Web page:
Krishnan: When did you marry?

Maeny: We married in 1969.

Krishnan: Then what happened?

Maeny: After that, I went to teach at the President’s House in Jakarta. He was teaching in Surakarta.

At the President’s House, I taught during the day and performed for celebrations at night — Christmas, the New Year. We were always performing, even for children in hospitals.

In the 1970s, Sumarsam came back from Japan and I moved in with him. In 1971, I had a child at Surakarta, so I stopped working. Six months later, he went to Australia to work and teach gamelan at the embassy.

When I helped him move to Canberra, someone asked me to perform in the backyard of the governor’s house. That was in 1972.

Krishnan: From Australia you came to the US. Tell me about that.

Maeny: Sumarsam got a call from a student here named Martin Hatch, now a professor at Cornell University. He had been to Indonesia and seen Sumarsam perform at the Conservatory.

It was in 1972, and he said, “Please come to Wesleyan to teach.” I came too, and helped him teach the Gamelan, which was where the Schonberg studio is now. I spent two years over there helping Sumarsam. I would also dance with the Gamelan performances.

In 1974, they built World Music Hall, and we moved there.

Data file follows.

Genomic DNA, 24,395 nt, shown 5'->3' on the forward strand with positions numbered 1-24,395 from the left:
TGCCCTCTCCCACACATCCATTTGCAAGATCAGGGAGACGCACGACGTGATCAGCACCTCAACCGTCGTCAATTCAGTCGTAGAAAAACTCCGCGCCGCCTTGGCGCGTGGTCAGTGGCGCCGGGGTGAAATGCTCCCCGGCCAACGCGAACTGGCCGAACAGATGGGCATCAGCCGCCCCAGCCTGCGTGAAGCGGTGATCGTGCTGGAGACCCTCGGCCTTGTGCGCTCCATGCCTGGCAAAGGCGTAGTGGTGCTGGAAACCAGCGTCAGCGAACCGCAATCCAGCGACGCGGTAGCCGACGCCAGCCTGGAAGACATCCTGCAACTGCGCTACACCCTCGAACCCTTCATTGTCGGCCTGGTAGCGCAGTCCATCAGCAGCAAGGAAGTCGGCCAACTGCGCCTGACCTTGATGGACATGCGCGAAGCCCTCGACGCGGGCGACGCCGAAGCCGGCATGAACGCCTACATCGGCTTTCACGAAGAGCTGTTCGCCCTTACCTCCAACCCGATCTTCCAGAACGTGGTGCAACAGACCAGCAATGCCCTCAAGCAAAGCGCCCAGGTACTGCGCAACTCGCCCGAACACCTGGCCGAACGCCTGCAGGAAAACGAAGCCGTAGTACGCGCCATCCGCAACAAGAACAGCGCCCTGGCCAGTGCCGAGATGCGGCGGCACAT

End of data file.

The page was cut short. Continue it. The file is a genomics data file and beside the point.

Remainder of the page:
Krishnan: Then you began teaching dancing?

Maeny: I was also teaching dance while helping Sumarsam, but I wasn’t in the Dance department yet. So I invited some of the dance teachers, like Susan Lourie, to dinner. This was around 1984.

I said we should have the students perform at the end of the semester to make things more exciting. They said, “Ok,” and this become the Worlds of Dance Concert.

The first concert was in World Music Hall. It was packed!

Krishnan: When did you movie into the Dance department?

Maeny: Around late 1980s I entered Dance department.

Krishnan: Would you say, Maeny, in terms of your dance training, you were one of the few people trained in this dance tradition?

Maeny: Yes. Especially for palace performances of a special dance, the Bedoyo, which is performed every year. It’s an all female court dance, for nine dancers.

Krishnan: What’s special about this dance?

Maeny: It is the traditional narrative of the king. Three of us were included, who lived around the palace.

Krishnan: It’s a very rare opportunity, no? You were one of the few people outside the court family, a non-hereditary dancer, who performed the Bedoyo.

Maeny: Yes

Krishnan: Do you teach the Bedoyo at Wesleyan?

Maeny: Oh no, it’s a very sacred dance, performed only once a year in the palace.

Krishnan: What are some challenges in teaching Javanese dance?

Maeny: Javanese dance is about a peaceful center, and listening to what I have to say. No chewing gum, or getting mad when I adjust you — I have to do that. The students who don’t want me to fix their errors, they don’t do well.

I always say, “Try, calm down, and listen.”

Krishnan: I need to ask you a very important question? Tell me about your name

Maeny: It’s Javanese. Urip means Life. Sri means a god of rice. Maeny means you can do anything.

Be sure to attend the Fall Faculty Dance Concert on October 21 and 22. Maeny and Shoko Yamamuro will perform a duet in the lineup.